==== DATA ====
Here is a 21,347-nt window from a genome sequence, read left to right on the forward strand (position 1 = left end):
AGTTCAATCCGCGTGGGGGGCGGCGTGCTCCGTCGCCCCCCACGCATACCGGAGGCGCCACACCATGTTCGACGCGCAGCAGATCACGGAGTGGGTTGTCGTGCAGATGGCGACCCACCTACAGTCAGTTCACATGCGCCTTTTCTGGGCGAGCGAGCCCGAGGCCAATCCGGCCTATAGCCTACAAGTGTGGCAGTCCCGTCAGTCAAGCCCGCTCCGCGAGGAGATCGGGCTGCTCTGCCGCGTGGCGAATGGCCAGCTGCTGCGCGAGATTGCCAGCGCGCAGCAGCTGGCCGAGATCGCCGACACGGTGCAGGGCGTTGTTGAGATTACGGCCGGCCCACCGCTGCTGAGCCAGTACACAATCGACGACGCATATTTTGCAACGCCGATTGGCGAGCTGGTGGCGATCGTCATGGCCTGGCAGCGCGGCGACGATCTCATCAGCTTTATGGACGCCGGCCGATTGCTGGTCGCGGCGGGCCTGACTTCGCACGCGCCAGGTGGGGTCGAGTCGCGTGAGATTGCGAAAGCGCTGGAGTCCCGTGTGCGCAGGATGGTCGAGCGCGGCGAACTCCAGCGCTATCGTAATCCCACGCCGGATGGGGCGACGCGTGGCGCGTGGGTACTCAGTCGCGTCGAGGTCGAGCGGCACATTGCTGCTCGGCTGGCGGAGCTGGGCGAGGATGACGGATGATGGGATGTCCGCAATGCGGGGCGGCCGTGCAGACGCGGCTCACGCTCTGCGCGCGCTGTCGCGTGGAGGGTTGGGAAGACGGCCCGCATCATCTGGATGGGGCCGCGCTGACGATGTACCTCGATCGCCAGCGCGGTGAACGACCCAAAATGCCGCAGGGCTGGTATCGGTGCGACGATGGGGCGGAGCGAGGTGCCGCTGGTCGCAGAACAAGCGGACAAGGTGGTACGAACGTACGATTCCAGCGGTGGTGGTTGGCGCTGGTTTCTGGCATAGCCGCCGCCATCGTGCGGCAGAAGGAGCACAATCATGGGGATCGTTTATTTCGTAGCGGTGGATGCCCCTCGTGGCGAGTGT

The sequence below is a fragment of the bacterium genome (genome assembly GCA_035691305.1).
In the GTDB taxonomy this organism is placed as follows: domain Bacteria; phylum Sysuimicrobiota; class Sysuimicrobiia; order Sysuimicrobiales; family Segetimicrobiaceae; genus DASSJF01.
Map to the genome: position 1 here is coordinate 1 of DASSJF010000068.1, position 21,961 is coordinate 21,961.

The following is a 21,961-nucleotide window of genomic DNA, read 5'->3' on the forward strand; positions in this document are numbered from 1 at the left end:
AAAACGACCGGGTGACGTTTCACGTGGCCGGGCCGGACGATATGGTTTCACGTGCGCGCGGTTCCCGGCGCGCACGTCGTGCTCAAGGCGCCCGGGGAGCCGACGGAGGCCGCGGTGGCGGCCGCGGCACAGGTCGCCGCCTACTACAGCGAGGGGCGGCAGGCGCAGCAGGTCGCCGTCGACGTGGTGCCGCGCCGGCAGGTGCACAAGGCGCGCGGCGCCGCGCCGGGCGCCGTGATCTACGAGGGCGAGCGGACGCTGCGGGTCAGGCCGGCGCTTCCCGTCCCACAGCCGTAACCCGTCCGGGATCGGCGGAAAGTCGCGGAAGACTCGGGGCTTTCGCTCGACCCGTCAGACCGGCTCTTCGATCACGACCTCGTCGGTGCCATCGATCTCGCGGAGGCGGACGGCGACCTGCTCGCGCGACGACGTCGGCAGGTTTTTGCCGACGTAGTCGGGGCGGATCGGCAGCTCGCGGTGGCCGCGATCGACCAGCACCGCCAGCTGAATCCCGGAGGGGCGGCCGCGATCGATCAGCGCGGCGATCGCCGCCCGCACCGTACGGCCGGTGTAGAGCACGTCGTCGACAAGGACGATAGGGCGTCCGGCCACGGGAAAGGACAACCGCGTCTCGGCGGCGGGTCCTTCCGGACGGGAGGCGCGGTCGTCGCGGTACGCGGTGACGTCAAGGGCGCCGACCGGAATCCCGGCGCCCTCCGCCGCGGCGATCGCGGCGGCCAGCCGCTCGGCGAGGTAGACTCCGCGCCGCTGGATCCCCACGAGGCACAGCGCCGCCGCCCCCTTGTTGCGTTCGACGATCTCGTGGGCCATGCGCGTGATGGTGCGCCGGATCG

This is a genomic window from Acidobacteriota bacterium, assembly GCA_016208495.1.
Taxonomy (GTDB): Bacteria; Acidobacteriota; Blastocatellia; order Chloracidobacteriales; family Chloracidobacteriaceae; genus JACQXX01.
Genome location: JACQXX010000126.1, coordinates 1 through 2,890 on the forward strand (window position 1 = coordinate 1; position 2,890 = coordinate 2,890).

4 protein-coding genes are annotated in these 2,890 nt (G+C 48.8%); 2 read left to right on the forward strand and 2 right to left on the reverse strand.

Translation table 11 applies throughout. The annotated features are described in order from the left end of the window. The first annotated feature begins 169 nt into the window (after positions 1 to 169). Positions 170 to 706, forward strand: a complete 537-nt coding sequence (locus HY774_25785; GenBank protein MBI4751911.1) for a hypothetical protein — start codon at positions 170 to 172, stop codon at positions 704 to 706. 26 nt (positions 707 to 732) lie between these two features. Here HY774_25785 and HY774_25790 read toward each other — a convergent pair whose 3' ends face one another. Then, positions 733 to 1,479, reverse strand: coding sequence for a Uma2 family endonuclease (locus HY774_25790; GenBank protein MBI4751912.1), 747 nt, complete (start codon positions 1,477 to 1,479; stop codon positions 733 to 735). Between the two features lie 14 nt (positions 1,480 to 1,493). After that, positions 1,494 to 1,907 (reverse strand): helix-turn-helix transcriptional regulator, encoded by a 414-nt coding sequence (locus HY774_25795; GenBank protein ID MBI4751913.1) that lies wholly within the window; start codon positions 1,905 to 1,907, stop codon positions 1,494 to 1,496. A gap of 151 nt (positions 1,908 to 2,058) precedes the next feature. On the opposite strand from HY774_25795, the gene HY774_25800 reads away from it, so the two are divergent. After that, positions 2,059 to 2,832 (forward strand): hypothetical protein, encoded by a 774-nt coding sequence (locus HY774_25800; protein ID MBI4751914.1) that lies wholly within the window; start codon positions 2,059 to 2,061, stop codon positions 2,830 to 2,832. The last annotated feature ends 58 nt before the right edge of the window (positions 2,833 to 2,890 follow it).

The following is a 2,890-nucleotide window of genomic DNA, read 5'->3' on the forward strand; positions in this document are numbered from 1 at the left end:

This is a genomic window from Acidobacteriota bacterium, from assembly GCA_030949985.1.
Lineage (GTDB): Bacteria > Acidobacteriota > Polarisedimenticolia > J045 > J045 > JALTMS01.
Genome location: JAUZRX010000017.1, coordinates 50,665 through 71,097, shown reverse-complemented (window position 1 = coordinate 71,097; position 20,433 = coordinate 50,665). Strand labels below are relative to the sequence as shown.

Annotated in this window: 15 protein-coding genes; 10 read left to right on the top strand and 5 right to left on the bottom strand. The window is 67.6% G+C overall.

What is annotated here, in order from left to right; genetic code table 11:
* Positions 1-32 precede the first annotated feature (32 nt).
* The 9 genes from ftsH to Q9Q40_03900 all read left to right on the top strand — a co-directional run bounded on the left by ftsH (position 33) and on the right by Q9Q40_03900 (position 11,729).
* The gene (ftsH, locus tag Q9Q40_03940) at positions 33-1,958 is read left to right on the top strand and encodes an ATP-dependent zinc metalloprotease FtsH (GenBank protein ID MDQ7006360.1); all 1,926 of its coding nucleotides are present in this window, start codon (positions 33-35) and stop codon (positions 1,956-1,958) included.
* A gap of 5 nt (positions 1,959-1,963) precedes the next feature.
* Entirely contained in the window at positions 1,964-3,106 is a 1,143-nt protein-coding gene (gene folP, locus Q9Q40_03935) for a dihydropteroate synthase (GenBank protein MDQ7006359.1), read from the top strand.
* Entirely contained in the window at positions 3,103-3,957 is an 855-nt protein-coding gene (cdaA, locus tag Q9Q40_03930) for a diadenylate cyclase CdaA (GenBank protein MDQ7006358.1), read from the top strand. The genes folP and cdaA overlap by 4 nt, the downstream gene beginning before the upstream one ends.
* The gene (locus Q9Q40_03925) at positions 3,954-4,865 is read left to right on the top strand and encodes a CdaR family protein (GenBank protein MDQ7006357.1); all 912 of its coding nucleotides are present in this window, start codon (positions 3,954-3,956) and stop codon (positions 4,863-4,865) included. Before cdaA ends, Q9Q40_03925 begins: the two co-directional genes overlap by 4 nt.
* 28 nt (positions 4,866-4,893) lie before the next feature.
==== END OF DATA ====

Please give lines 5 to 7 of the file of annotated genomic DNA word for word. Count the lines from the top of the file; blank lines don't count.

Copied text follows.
Map to the genome: position 1 here is coordinate 1 of DASSJF010000068.1, position 21,961 is coordinate 21,961.

The following is a 21,961-nucleotide window of genomic DNA, read 5'->3' on the forward strand; positions in this document are numbered from 1 at the left end:
AAAACGACCGGGTGACGTTTCACGTGGCCGGGCCGGACGATATGGTTTCACGTGCGCGCGGTTCCCGGCGCGCACGTCGTGCTCAAGGCGCCCGGGGAGCCGACGGAGGCCGCGGTGGCGGCCGCGGCACAGGTCGCCGCCTACTACAGCGAGGGGCGGCAGGCGCAGCAGGTCGCCGTCGACGTGGTGCCGCGCCGGCAGGTGCACAAGGCGCGCGGCGCCGCGCCGGGCGCCGTGATCTACGAGGGCGAGCGGACGCTGCGGGTCAGGCCGGCGCTTCCCGTCCCACAGCCGTAACCCGTCCGGGATCGGCGGAAAGTCGCGGAAGACTCGGGGCTTTCGCTCGACCCGTCAGACCGGCTCTTCGATCACGACCTCGTCGGTGCCATCGATCTCGCGGAGGCGGACGGCGACCTGCTCGCGCGACGACGTCGGCAGGTTTTTGCCGACGTAGTCGGGGCGGATCGGCAGCTCGCGGTGGCCGCGATCGACCAGCACCGCCAGCTGAATCCCGGAGGGGCGGCCGCGATCGATCAGCGCGGCGATCGCCGCCCGCACCGTACGGCCGGTGTAGAGCACGTCGTCGACAAGGACGATAGGGCGTCCGGCCACGGGAAAGGACAACCGCGTCTCGGCGGCGGGTCCTTCCGGACGGGAGGCGCGGTCGTCGCGGTACGCGGTGACGTCAAGGGCGCCGACCGGAATCCCGGCGCCCTCCGCCGCGGCGATCGCGGCGGCCAGCCGCTCGGCGAGGTAGACTCCGCGCCGCTGGATCCCCACGAGGCACAGCGCCGCCGCCCCCTTGTTGCGTTCGACGATCTCGTGGGCCATGCGCGTGATGGTGCGCCGGATCG